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Austin Craig and his wife Beccy Bingham-Craig have covered three continents in their world-wide Odyssey relying on the use of increasingly popular virtual currency, bitcoin.
The Wall Street Journal reports the couple proved that people can live on bitcoin alone, as a growing number of stores, travel agents and online merchants now accept the currency for payments.
They started their journey from Provo in the US state of Utah, and subsequently went to New York to fly to Stockholm, followed by Berlin and Singapore. The couple returned to Provo after the 101-day adventure from 23 July to 1 November.
"It's been consistently inconvenient and occasionally frustrating, but never impossible," WSJ quoted Mr Craig as saying.
Starting their journey on 23 July, the Craigs were using bitcoin for all payments from rent to food to gas.
When they started, one bitcoin was worth about $98 (£61, €73). The value of the virtual currency peaked around $400 per coin on 13 November from $13 in January.
Bitcoin, the peer-to-peer virtual currency, was launched in 2008 and is traded within a global network of computers. They can be transferred without going through banks or clearing houses, reducing fees involved significantly.
Bitcoin can only be passed from one person to another electronically. It is currently being used by a large number of businesses and consumers to sell and buy products and services.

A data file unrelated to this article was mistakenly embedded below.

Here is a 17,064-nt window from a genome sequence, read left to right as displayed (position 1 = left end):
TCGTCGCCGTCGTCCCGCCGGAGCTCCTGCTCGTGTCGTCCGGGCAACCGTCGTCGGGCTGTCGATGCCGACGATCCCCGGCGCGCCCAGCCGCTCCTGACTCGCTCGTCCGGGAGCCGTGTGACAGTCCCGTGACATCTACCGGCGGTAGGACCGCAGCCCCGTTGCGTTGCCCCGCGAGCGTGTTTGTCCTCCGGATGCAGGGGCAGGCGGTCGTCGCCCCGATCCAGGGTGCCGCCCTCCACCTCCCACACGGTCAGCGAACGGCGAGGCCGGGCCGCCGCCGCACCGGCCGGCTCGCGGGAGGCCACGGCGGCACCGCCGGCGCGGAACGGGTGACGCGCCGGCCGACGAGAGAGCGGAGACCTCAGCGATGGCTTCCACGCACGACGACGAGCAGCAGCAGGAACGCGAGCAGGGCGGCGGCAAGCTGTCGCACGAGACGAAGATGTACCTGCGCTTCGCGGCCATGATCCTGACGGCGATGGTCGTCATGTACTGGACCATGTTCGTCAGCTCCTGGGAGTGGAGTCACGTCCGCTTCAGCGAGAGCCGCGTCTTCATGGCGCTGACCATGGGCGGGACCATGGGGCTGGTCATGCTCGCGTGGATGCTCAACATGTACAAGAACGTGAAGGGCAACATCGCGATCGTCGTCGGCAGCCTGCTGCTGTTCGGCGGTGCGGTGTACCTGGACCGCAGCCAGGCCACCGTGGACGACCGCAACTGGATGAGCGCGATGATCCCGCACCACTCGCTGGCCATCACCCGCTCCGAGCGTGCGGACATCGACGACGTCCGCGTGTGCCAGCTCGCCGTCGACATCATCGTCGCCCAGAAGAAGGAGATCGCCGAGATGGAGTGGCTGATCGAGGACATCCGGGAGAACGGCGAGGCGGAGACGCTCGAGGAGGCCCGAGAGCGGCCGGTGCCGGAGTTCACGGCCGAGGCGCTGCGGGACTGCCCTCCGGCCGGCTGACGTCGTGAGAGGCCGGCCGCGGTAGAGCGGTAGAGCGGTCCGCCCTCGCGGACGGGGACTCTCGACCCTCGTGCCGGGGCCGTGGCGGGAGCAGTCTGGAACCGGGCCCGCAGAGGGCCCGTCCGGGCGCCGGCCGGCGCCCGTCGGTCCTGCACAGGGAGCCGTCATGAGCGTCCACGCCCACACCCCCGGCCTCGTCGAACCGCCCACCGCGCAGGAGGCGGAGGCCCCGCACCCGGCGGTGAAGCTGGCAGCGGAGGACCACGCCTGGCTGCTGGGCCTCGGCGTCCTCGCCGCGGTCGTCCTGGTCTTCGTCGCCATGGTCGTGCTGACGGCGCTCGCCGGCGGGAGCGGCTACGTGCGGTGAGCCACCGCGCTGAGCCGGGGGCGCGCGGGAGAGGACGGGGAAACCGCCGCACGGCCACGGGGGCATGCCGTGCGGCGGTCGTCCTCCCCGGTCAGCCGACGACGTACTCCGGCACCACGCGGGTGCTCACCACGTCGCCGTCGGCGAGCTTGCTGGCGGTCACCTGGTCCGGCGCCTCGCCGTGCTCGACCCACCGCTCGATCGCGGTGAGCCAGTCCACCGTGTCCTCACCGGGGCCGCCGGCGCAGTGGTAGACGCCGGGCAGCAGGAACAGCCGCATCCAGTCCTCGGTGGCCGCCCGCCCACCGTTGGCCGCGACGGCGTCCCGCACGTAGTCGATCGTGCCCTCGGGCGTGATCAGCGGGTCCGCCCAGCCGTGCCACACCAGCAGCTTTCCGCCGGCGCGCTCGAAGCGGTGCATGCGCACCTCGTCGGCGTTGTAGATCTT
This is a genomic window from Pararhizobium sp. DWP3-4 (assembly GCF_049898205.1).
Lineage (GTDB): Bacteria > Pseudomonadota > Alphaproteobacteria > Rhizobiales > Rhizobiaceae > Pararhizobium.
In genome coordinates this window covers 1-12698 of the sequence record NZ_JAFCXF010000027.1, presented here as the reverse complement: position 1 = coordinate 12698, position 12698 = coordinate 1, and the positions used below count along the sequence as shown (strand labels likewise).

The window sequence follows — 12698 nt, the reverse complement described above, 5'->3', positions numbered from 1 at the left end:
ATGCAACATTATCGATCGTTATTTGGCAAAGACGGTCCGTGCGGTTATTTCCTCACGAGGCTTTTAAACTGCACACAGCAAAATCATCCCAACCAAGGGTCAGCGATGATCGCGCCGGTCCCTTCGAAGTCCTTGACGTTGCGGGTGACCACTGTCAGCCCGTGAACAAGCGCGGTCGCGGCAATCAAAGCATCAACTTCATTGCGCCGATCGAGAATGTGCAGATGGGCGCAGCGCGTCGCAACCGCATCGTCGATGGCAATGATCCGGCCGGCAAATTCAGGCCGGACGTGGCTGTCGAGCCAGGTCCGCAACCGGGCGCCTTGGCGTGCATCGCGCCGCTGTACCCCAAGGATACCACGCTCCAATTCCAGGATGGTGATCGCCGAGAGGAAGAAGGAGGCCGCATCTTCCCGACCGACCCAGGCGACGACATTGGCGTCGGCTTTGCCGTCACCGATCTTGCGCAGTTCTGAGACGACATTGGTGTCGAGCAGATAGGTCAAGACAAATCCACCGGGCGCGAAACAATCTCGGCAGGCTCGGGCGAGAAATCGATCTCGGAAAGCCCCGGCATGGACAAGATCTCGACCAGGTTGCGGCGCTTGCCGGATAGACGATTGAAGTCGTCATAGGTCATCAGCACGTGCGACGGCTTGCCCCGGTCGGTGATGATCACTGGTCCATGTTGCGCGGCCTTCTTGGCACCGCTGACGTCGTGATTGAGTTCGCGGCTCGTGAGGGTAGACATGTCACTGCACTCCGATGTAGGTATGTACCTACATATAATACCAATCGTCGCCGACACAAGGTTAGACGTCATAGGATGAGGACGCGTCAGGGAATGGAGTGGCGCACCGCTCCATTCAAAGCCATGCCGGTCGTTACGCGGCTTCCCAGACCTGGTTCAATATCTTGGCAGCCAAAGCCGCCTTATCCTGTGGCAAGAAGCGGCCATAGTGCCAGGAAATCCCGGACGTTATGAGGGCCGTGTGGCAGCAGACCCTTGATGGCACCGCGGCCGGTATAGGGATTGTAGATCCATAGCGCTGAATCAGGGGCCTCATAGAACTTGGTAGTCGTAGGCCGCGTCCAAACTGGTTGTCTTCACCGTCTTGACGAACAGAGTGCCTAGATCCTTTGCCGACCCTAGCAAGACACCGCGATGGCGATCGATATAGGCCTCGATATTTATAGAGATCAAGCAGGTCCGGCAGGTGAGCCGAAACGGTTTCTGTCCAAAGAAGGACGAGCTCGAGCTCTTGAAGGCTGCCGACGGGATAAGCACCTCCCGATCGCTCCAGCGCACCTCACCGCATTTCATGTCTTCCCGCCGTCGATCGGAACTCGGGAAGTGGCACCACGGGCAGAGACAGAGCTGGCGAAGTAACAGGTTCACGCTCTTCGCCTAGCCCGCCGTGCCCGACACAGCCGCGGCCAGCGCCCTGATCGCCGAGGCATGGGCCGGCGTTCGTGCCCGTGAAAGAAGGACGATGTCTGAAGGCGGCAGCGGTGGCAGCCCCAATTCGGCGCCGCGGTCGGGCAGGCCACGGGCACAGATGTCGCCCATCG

Meanwhile, investors are using the coin as a gold equivalent to hedge against currency fluctuations. The currency is not backed by any government or companies.
The first ever bitcoin ATM in the world was launched earlier in a coffee shop in Vancouver, Canada, as the virtual money is getting popular among more businesses, consumers and investors. The ATM operated by Nevada-based Robocoin and Vancouver's Bitcoiniacs offers an almost instant way to exchange the digital currency for cash.
Despite its rising popularity, critics say that bitcoins could be used for drug transactions, money-laundering and other illegal activities due to its near anonymity.
Earlier in October, US regulators shut down an online marketplace using bitcoins named Silk Road on charges of buying and selling illegal drugs and regulators seized $3.6m worth of bitcoins.